Senator Nozzolio Hosts Lake Association – Hobart and William Smith Colleges \
The HWS Update

Senator Nozzolio Hosts Lake Association

State Senator Michael F. Nozzolio recently hosted a Lake Association Meeting at the Finger Lakes Institute (FLI), seeking input from stakeholders in his district to address problems affecting the region – and what the state can do to assist in funding projects for watershed issues.

Delegates from across the district represented organizations including the Canandaigua Lake Watershed Association, the Finger Lakes and Lake Ontario Protection Alliance, the Finger Lakes Regional Watershed Alliance, Gas Free Seneca, the Hydrilla Task Force of the Cayuga Lake Watershed, the New York State Federation of Lake Association, Planning of Ontario County, Save Our Sodus, Inc., and the Seneca Lake Pure Water Association.

The discussion was held in a town meeting style, with the challenges of several lakes garnering discussion and attention from Senator Nozzolio. Director of FLI Lisa Cleckner and Professor of Geology John Halfman helped to facilitate the event, providing data collected and studied by the FLI.

Senator Nozzolio, who represents counties that encompass in some part six out of the 11 Finger Lakes, said that he hopes to take proactive steps in preventing any crises from occurring, and that he will continue to help FLI and the Colleges to receive resources to further research on watershed issues.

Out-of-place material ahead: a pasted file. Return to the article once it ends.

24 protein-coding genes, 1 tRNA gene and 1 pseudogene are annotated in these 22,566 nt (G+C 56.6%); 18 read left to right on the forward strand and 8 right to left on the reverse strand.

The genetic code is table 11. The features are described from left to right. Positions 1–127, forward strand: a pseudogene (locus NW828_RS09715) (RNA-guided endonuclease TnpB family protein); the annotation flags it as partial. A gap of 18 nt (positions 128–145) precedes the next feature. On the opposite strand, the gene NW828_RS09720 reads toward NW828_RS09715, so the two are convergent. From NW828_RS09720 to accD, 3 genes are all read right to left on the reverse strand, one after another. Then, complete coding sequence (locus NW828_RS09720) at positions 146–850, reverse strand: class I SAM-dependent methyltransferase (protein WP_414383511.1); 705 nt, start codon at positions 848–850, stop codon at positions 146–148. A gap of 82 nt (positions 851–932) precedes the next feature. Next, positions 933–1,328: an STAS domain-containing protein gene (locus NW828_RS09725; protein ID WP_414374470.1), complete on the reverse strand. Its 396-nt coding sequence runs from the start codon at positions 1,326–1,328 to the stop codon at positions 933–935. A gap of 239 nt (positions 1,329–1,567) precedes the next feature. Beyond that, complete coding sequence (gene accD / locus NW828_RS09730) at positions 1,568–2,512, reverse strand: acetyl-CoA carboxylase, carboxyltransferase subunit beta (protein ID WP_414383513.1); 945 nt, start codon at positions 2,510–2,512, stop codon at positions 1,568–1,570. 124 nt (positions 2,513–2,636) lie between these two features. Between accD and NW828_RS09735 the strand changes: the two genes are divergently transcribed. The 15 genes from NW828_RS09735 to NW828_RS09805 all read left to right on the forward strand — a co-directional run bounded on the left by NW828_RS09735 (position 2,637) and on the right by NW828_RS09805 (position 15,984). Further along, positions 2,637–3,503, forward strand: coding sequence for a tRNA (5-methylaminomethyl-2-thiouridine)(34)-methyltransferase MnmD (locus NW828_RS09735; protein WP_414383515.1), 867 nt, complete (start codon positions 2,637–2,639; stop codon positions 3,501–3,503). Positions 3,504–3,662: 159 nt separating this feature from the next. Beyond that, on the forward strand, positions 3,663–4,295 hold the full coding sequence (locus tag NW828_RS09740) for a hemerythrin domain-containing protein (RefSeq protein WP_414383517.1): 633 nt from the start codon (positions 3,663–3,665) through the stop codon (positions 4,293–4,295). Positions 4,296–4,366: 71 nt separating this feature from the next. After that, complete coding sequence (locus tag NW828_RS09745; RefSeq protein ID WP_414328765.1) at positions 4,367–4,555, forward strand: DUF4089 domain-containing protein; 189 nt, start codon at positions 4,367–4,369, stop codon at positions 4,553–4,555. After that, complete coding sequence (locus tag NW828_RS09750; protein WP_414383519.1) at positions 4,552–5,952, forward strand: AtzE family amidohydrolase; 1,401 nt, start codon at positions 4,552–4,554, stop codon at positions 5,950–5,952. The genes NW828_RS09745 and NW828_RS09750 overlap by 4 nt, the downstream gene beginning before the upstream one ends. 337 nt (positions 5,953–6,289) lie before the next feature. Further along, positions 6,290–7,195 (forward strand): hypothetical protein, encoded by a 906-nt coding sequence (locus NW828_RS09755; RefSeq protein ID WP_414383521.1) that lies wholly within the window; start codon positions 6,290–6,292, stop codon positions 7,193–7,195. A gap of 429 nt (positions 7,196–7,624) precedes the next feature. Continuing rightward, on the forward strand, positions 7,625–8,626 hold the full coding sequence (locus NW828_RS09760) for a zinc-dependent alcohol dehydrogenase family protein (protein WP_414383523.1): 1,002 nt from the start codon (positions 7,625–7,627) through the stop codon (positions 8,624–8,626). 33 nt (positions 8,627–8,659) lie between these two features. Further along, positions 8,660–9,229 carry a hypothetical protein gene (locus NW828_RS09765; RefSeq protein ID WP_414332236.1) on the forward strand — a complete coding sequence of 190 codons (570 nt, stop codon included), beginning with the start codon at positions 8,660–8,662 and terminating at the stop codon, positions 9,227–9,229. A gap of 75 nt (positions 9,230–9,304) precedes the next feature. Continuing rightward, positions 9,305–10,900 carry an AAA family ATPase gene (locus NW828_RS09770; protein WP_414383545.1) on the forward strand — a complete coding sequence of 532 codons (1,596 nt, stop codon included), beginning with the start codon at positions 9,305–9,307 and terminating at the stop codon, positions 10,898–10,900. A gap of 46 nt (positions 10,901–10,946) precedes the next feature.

“We need a coordinated effort,” said Senator Nozzolio. “We need an academic platform to promote, preserve and protect the Finger Lakes.”

The forum was an opportunity to discuss the unique issues faced by the Finger Lakes. Concerns raised included issues of erosion, the quality of drinking water, the need for fill remediation, and the use of the area as the integrated gas storage and transportation hub of the Northeast.

Much of the meeting’s focus was on the problem of invasive species. While zebra mussels have been an issue in the past, Asian clams continue to be a growing problem, as does cyanobacteria, known commonly as blue-green algae. This toxic bacterium not only clouds water, but can also prove harmful from mere skin contact.

Senator Nozzolio acknowledged the ongoing battle against invasive species, and considered the measures it would take to decrease their spread, including altering transport laws – particularly those on canals and waterways between lakes.

He also stressed the need to stipulate awareness for this issue. “We need to take a bigger stand to protect out active waterways,” remarked Senator Nozzolio. “Education is key.”